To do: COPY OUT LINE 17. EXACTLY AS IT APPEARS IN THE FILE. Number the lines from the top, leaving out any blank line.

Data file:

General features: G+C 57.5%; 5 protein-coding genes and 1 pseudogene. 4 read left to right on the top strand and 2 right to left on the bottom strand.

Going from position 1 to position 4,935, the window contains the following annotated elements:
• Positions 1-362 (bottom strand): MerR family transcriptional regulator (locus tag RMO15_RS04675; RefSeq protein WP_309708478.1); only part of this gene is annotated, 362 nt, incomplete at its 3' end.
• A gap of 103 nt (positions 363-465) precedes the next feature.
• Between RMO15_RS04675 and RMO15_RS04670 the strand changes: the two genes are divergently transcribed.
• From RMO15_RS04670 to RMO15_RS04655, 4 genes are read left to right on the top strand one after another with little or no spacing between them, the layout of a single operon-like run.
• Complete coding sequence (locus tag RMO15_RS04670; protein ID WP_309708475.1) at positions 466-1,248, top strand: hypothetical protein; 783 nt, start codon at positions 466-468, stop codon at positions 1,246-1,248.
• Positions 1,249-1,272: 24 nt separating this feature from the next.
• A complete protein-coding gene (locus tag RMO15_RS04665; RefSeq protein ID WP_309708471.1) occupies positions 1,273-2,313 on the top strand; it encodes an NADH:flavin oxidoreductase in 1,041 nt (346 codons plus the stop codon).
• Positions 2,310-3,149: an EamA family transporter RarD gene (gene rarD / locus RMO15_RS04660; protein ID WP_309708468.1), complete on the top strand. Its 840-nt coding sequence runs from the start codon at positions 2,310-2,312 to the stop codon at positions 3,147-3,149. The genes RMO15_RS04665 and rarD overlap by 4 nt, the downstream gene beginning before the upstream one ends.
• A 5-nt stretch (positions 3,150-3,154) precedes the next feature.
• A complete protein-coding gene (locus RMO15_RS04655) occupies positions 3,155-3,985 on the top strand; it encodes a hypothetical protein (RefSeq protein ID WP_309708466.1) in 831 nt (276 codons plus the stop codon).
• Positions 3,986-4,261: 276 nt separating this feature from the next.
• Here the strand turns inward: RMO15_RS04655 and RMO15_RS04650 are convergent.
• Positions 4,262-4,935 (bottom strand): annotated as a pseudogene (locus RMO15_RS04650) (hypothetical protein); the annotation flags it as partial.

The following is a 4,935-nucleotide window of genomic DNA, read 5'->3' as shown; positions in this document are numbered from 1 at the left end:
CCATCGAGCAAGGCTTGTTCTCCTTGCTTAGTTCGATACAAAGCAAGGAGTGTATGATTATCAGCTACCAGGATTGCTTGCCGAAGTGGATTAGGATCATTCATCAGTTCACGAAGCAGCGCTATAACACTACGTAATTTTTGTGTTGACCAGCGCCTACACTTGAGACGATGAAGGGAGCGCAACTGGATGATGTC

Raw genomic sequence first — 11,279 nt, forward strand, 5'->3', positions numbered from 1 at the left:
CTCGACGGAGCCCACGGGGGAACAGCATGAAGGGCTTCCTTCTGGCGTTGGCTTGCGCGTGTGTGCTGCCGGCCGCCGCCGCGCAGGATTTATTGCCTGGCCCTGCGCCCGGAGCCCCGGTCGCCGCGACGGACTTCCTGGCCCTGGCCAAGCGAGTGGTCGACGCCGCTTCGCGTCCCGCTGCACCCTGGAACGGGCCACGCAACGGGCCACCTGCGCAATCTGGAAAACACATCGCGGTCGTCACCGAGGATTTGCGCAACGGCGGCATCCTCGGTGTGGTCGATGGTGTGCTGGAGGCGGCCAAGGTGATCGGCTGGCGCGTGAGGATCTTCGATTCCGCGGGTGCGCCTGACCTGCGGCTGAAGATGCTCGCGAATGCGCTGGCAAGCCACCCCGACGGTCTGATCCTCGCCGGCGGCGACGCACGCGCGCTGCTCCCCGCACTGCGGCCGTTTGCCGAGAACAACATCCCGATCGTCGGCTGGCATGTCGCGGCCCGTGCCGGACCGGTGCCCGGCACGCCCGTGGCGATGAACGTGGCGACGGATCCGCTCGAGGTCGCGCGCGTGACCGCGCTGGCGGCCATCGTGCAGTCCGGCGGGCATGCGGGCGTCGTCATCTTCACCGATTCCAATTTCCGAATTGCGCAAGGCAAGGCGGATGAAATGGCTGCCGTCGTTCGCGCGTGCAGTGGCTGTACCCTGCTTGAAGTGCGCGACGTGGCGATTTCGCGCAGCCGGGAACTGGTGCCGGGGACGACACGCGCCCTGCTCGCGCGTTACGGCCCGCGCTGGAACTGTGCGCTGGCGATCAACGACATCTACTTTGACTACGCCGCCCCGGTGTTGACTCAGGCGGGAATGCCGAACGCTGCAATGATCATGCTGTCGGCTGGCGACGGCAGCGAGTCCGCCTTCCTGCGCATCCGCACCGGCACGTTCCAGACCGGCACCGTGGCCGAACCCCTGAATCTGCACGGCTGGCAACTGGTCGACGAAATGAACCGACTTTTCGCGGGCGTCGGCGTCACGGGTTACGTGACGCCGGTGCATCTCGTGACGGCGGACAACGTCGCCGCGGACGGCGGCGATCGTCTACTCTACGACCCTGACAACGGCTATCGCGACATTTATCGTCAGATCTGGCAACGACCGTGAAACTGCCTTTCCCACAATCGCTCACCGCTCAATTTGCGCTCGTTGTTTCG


CCATCGAGCAAGGCTTGTTCTCCTTGCTTAGTTCGATACAAAGCAAGGAGTGTATGATTATCAGCTACCAGGATTGCTTGCCGAAGTGGATTAGGATCATTCATCAGTTCACGAAGCAGCGCTATAACACTACGTAATTTTTGTGTTGACCAGCGCCTACACTTGAGACGATGAAGGGAGCGCAACTGGATGATGTC